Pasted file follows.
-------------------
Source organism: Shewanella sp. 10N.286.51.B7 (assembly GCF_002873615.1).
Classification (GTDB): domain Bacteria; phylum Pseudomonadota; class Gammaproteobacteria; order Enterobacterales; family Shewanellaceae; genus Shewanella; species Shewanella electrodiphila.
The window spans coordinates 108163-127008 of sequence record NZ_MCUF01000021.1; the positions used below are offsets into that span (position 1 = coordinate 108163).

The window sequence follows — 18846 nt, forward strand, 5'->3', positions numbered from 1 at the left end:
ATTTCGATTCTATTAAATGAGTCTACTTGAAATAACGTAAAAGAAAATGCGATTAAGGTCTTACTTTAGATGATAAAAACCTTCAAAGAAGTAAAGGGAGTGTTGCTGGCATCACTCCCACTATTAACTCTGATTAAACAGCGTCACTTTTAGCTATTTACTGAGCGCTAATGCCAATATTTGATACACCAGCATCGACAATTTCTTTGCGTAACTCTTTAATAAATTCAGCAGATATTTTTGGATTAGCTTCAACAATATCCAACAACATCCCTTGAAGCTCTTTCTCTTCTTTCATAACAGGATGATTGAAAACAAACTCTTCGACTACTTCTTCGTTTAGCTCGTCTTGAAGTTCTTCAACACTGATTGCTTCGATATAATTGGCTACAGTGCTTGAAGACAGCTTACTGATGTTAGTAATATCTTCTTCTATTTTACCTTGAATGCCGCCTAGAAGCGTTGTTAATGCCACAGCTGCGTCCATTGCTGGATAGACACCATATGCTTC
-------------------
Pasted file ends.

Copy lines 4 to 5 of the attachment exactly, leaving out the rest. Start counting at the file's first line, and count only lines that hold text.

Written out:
The window sequence follows — 18846 nt, forward strand, 5'->3', positions numbered from 1 at the left end:
ATTTCGATTCTATTAAATGAGTCTACTTGAAATAACGTAAAAGAAAATGCGATTAAGGTCTTACTTTAGATGATAAAAACCTTCAAAGAAGTAAAGGGAGTGTTGCTGGCATCACTCCCACTATTAACTCTGATTAAACAGCGTCACTTTTAGCTATTTACTGAGCGCTAATGCCAATATTTGATACACCAGCATCGACAATTTCTTTGCGTAACTCTTTAATAAATTCAGCAGATATTTTTGGATTAGCTTCAACAATATCCAACAACATCCCTTGAAGCTCTTTCTCTTCTTTCATAACAGGATGATTGAAAACAAACTCTTCGACTACTTCTTCGTTTAGCTCGTCTTGAAGTTCTTCAACACTGATTGCTTCGATATAATTGGCTACAGTGCTTGAAGACAGCTTACTGATGTTAGTAATATCTTCTTCTATTTTACCTTGAATGCCGCCTAGAAGCGTTGTTAATGCCACAGCTGCGTCCATTGCTGGATAGACACCATATGCTTC